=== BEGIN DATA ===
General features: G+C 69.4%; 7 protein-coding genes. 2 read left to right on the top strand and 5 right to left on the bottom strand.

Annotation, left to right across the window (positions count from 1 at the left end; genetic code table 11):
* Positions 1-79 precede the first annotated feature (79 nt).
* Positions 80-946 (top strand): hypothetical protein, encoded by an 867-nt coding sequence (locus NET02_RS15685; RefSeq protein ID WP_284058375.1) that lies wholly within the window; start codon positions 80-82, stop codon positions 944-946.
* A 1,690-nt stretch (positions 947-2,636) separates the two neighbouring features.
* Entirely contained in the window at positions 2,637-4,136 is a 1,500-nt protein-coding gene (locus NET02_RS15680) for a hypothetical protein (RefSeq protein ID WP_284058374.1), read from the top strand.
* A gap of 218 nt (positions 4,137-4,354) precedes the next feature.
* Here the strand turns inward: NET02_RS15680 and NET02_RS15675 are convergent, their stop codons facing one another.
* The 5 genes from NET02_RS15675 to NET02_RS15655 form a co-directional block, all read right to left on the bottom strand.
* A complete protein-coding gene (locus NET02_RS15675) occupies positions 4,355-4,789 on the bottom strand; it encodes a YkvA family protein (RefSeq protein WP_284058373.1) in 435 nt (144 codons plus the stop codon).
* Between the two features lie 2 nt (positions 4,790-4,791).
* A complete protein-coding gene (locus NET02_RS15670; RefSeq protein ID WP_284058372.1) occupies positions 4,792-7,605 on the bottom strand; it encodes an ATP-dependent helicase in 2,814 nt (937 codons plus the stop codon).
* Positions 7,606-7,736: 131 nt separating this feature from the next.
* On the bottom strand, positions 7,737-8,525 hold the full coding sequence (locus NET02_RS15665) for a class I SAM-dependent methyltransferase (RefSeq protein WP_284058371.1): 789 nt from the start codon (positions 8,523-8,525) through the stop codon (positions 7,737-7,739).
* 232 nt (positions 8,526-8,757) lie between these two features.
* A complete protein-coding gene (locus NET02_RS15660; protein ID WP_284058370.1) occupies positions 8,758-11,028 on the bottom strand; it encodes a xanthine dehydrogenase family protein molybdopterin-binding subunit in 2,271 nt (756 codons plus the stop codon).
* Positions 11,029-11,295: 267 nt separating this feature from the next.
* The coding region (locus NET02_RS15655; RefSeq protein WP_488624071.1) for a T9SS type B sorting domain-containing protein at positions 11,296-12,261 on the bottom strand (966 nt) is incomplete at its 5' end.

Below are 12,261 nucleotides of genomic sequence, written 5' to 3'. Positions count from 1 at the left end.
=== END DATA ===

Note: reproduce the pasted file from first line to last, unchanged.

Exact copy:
General features: G+C 69.4%; 7 protein-coding genes. 2 read left to right on the top strand and 5 right to left on the bottom strand.

Annotation, left to right across the window (positions count from 1 at the left end; genetic code table 11):
* Positions 1-79 precede the first annotated feature (79 nt).
* Positions 80-946 (top strand): hypothetical protein, encoded by an 867-nt coding sequence (locus NET02_RS15685; RefSeq protein ID WP_284058375.1) that lies wholly within the window; start codon positions 80-82, stop codon positions 944-946.
* A 1,690-nt stretch (positions 947-2,636) separates the two neighbouring features.
* Entirely contained in the window at positions 2,637-4,136 is a 1,500-nt protein-coding gene (locus NET02_RS15680) for a hypothetical protein (RefSeq protein ID WP_284058374.1), read from the top strand.
* A gap of 218 nt (positions 4,137-4,354) precedes the next feature.
* Here the strand turns inward: NET02_RS15680 and NET02_RS15675 are convergent, their stop codons facing one another.
* The 5 genes from NET02_RS15675 to NET02_RS15655 form a co-directional block, all read right to left on the bottom strand.
* A complete protein-coding gene (locus NET02_RS15675) occupies positions 4,355-4,789 on the bottom strand; it encodes a YkvA family protein (RefSeq protein WP_284058373.1) in 435 nt (144 codons plus the stop codon).
* Between the two features lie 2 nt (positions 4,790-4,791).
* A complete protein-coding gene (locus NET02_RS15670; RefSeq protein ID WP_284058372.1) occupies positions 4,792-7,605 on the bottom strand; it encodes an ATP-dependent helicase in 2,814 nt (937 codons plus the stop codon).
* Positions 7,606-7,736: 131 nt separating this feature from the next.
* On the bottom strand, positions 7,737-8,525 hold the full coding sequence (locus NET02_RS15665) for a class I SAM-dependent methyltransferase (RefSeq protein WP_284058371.1): 789 nt from the start codon (positions 8,523-8,525) through the stop codon (positions 7,737-7,739).
* 232 nt (positions 8,526-8,757) lie between these two features.
* A complete protein-coding gene (locus NET02_RS15660; protein ID WP_284058370.1) occupies positions 8,758-11,028 on the bottom strand; it encodes a xanthine dehydrogenase family protein molybdopterin-binding subunit in 2,271 nt (756 codons plus the stop codon).
* Positions 11,029-11,295: 267 nt separating this feature from the next.
* The coding region (locus NET02_RS15655; RefSeq protein WP_488624071.1) for a T9SS type B sorting domain-containing protein at positions 11,296-12,261 on the bottom strand (966 nt) is incomplete at its 5' end.

Below are 12,261 nucleotides of genomic sequence, written 5' to 3'. Positions count from 1 at the left end.